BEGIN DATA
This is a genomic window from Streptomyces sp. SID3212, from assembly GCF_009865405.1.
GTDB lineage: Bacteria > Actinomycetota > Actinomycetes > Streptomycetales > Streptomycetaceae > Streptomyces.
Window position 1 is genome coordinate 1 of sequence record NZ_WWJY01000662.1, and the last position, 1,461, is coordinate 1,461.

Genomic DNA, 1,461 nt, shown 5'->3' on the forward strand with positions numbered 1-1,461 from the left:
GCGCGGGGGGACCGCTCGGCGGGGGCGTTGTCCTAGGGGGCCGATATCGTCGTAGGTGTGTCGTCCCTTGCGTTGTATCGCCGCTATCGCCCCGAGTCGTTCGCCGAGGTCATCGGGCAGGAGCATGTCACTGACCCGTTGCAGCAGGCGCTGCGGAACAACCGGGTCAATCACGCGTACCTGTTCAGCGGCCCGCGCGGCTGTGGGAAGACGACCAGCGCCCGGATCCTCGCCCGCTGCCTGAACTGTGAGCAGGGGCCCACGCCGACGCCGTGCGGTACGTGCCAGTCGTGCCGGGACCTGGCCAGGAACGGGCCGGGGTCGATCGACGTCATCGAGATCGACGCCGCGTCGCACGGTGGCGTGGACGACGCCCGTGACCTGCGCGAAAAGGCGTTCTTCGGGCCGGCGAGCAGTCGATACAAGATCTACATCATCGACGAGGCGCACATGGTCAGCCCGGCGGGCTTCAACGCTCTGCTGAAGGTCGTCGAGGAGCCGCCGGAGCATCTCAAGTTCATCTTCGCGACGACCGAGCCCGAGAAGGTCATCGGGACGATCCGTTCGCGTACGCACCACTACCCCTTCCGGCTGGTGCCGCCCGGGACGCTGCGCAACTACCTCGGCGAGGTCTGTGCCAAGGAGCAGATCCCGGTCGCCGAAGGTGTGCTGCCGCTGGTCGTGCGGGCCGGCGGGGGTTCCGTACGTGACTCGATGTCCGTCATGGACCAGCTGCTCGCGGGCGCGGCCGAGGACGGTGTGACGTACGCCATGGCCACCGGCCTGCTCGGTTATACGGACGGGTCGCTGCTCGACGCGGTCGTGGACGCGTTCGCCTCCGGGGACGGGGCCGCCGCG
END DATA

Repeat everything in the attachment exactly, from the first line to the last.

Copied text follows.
This is a genomic window from Streptomyces sp. SID3212, from assembly GCF_009865405.1.
GTDB lineage: Bacteria > Actinomycetota > Actinomycetes > Streptomycetales > Streptomycetaceae > Streptomyces.
Window position 1 is genome coordinate 1 of sequence record NZ_WWJY01000662.1, and the last position, 1,461, is coordinate 1,461.

Genomic DNA, 1,461 nt, shown 5'->3' on the forward strand with positions numbered 1-1,461 from the left:
GCGCGGGGGGACCGCTCGGCGGGGGCGTTGTCCTAGGGGGCCGATATCGTCGTAGGTGTGTCGTCCCTTGCGTTGTATCGCCGCTATCGCCCCGAGTCGTTCGCCGAGGTCATCGGGCAGGAGCATGTCACTGACCCGTTGCAGCAGGCGCTGCGGAACAACCGGGTCAATCACGCGTACCTGTTCAGCGGCCCGCGCGGCTGTGGGAAGACGACCAGCGCCCGGATCCTCGCCCGCTGCCTGAACTGTGAGCAGGGGCCCACGCCGACGCCGTGCGGTACGTGCCAGTCGTGCCGGGACCTGGCCAGGAACGGGCCGGGGTCGATCGACGTCATCGAGATCGACGCCGCGTCGCACGGTGGCGTGGACGACGCCCGTGACCTGCGCGAAAAGGCGTTCTTCGGGCCGGCGAGCAGTCGATACAAGATCTACATCATCGACGAGGCGCACATGGTCAGCCCGGCGGGCTTCAACGCTCTGCTGAAGGTCGTCGAGGAGCCGCCGGAGCATCTCAAGTTCATCTTCGCGACGACCGAGCCCGAGAAGGTCATCGGGACGATCCGTTCGCGTACGCACCACTACCCCTTCCGGCTGGTGCCGCCCGGGACGCTGCGCAACTACCTCGGCGAGGTCTGTGCCAAGGAGCAGATCCCGGTCGCCGAAGGTGTGCTGCCGCTGGTCGTGCGGGCCGGCGGGGGTTCCGTACGTGACTCGATGTCCGTCATGGACCAGCTGCTCGCGGGCGCGGCCGAGGACGGTGTGACGTACGCCATGGCCACCGGCCTGCTCGGTTATACGGACGGGTCGCTGCTCGACGCGGTCGTGGACGCGTTCGCCTCCGGGGACGGGGCCGCCGCG